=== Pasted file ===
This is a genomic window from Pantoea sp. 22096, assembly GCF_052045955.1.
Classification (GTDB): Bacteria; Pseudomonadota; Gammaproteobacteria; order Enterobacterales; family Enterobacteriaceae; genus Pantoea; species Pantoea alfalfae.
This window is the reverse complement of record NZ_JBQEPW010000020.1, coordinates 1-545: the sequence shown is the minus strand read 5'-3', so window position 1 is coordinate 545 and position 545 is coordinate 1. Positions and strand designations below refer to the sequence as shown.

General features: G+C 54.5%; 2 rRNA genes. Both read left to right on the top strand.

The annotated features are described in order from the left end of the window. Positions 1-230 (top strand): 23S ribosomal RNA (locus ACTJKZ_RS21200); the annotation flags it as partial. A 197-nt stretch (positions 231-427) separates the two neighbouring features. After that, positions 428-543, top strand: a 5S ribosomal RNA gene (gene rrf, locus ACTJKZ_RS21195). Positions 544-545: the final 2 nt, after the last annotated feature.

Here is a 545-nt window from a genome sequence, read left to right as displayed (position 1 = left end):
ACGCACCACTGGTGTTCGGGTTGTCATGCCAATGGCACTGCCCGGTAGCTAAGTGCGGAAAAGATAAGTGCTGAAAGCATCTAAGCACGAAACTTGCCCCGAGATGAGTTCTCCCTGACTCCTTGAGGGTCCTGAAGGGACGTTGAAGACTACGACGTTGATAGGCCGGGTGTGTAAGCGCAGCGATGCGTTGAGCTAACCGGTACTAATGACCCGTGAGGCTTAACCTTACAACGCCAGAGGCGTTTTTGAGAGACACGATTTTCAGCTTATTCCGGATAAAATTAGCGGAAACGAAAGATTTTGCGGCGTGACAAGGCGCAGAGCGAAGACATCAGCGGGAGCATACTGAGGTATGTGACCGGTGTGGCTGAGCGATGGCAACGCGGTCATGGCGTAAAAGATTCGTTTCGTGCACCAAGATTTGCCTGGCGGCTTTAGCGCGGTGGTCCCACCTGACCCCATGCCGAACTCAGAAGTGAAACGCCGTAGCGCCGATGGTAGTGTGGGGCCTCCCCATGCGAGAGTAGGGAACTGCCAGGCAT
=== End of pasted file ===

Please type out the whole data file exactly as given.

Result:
This is a genomic window from Pantoea sp. 22096, assembly GCF_052045955.1.
Classification (GTDB): Bacteria; Pseudomonadota; Gammaproteobacteria; order Enterobacterales; family Enterobacteriaceae; genus Pantoea; species Pantoea alfalfae.
This window is the reverse complement of record NZ_JBQEPW010000020.1, coordinates 1-545: the sequence shown is the minus strand read 5'-3', so window position 1 is coordinate 545 and position 545 is coordinate 1. Positions and strand designations below refer to the sequence as shown.

General features: G+C 54.5%; 2 rRNA genes. Both read left to right on the top strand.

The annotated features are described in order from the left end of the window. Positions 1-230 (top strand): 23S ribosomal RNA (locus ACTJKZ_RS21200); the annotation flags it as partial. A 197-nt stretch (positions 231-427) separates the two neighbouring features. After that, positions 428-543, top strand: a 5S ribosomal RNA gene (gene rrf, locus ACTJKZ_RS21195). Positions 544-545: the final 2 nt, after the last annotated feature.

Here is a 545-nt window from a genome sequence, read left to right as displayed (position 1 = left end):
ACGCACCACTGGTGTTCGGGTTGTCATGCCAATGGCACTGCCCGGTAGCTAAGTGCGGAAAAGATAAGTGCTGAAAGCATCTAAGCACGAAACTTGCCCCGAGATGAGTTCTCCCTGACTCCTTGAGGGTCCTGAAGGGACGTTGAAGACTACGACGTTGATAGGCCGGGTGTGTAAGCGCAGCGATGCGTTGAGCTAACCGGTACTAATGACCCGTGAGGCTTAACCTTACAACGCCAGAGGCGTTTTTGAGAGACACGATTTTCAGCTTATTCCGGATAAAATTAGCGGAAACGAAAGATTTTGCGGCGTGACAAGGCGCAGAGCGAAGACATCAGCGGGAGCATACTGAGGTATGTGACCGGTGTGGCTGAGCGATGGCAACGCGGTCATGGCGTAAAAGATTCGTTTCGTGCACCAAGATTTGCCTGGCGGCTTTAGCGCGGTGGTCCCACCTGACCCCATGCCGAACTCAGAAGTGAAACGCCGTAGCGCCGATGGTAGTGTGGGGCCTCCCCATGCGAGAGTAGGGAACTGCCAGGCAT